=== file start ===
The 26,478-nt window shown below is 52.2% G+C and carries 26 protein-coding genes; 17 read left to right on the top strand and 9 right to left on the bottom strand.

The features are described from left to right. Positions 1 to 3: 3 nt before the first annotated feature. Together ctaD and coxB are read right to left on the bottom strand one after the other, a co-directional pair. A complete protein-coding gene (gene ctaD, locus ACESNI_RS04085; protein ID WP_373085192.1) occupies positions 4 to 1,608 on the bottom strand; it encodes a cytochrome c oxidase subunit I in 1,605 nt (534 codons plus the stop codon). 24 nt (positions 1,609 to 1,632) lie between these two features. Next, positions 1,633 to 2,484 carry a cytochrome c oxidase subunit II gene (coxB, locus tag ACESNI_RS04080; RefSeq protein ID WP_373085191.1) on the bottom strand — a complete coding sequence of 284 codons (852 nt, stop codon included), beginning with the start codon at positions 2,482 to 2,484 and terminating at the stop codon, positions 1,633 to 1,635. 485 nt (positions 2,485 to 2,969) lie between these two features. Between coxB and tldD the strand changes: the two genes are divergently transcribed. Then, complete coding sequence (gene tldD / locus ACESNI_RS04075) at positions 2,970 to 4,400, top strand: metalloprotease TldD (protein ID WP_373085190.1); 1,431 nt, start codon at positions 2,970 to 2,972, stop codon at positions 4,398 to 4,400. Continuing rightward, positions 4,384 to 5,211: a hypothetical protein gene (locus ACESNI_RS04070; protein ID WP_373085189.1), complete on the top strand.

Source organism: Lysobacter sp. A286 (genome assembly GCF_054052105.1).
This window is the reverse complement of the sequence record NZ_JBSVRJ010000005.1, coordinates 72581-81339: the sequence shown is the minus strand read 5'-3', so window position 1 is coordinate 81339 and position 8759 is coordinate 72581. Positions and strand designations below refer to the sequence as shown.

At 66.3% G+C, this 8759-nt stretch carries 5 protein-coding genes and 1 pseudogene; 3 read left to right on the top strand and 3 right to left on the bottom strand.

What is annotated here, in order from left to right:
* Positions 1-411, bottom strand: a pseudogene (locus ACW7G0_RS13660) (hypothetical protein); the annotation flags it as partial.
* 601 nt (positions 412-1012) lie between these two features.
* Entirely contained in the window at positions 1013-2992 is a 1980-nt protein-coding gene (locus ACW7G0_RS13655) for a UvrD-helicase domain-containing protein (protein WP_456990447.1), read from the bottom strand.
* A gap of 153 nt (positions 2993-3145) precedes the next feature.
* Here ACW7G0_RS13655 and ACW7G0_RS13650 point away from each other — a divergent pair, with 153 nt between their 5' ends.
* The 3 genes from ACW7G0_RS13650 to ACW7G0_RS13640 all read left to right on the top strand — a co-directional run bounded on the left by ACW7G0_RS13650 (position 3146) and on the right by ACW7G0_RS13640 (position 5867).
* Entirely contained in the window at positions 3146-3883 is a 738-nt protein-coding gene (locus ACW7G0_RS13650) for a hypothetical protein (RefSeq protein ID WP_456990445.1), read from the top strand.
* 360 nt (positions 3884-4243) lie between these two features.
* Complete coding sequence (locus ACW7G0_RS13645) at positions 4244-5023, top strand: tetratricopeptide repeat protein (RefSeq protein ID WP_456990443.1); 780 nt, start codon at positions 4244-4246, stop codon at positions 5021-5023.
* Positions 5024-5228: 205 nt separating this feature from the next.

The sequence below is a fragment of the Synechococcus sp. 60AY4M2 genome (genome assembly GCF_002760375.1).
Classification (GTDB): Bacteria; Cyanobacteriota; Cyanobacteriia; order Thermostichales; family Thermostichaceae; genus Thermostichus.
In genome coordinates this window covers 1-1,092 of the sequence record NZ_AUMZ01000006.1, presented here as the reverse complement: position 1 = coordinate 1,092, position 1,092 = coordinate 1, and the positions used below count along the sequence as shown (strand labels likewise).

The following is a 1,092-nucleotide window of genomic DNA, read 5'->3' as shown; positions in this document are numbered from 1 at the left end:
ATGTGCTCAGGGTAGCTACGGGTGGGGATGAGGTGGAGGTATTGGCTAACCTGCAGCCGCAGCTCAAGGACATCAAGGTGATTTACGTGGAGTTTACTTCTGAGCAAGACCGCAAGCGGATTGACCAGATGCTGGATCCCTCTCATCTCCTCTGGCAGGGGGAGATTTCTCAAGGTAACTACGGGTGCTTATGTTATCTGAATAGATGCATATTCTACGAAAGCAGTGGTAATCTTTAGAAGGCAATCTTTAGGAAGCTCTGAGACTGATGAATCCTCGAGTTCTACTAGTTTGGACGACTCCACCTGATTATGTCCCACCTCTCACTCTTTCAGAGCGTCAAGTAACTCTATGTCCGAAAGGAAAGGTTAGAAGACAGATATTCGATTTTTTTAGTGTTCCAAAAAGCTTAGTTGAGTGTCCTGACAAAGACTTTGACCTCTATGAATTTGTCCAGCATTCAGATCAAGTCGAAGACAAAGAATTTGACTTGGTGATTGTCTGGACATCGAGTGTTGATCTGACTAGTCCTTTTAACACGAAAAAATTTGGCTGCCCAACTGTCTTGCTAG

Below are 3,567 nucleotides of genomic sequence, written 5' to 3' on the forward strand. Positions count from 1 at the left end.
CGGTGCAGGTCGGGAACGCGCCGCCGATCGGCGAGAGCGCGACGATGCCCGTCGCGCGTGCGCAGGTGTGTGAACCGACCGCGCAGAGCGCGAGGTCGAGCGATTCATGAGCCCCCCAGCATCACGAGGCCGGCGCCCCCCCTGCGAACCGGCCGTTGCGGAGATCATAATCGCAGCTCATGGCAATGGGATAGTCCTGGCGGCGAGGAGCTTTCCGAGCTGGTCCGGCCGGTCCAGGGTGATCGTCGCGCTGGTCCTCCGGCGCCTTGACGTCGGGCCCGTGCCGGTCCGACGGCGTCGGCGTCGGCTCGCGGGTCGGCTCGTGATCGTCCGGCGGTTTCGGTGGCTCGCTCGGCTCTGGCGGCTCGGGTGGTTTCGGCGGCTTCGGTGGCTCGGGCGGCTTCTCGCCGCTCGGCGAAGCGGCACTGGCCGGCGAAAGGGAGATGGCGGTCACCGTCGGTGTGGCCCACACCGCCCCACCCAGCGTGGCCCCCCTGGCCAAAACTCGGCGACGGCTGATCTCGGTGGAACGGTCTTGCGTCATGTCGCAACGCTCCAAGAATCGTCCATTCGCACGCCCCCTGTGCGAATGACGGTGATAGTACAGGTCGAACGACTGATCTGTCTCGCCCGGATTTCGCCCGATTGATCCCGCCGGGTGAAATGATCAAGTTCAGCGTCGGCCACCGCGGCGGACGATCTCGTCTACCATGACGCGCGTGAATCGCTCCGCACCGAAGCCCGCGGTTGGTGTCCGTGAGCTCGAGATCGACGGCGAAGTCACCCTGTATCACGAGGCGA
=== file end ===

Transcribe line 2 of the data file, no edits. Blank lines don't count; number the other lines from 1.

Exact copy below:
The features are described from left to right. Positions 1 to 3: 3 nt before the first annotated feature. Together ctaD and coxB are read right to left on the bottom strand one after the other, a co-directional pair. A complete protein-coding gene (gene ctaD, locus ACESNI_RS04085; protein ID WP_373085192.1) occupies positions 4 to 1,608 on the bottom strand; it encodes a cytochrome c oxidase subunit I in 1,605 nt (534 codons plus the stop codon). 24 nt (positions 1,609 to 1,632) lie between these two features. Next, positions 1,633 to 2,484 carry a cytochrome c oxidase subunit II gene (coxB, locus tag ACESNI_RS04080; RefSeq protein ID WP_373085191.1) on the bottom strand — a complete coding sequence of 284 codons (852 nt, stop codon included), beginning with the start codon at positions 2,482 to 2,484 and terminating at the stop codon, positions 1,633 to 1,635. 485 nt (positions 2,485 to 2,969) lie between these two features. Between coxB and tldD the strand changes: the two genes are divergently transcribed. Then, complete coding sequence (gene tldD / locus ACESNI_RS04075) at positions 2,970 to 4,400, top strand: metalloprotease TldD (protein ID WP_373085190.1); 1,431 nt, start codon at positions 2,970 to 2,972, stop codon at positions 4,398 to 4,400. Continuing rightward, positions 4,384 to 5,211: a hypothetical protein gene (locus ACESNI_RS04070; protein ID WP_373085189.1), complete on the top strand.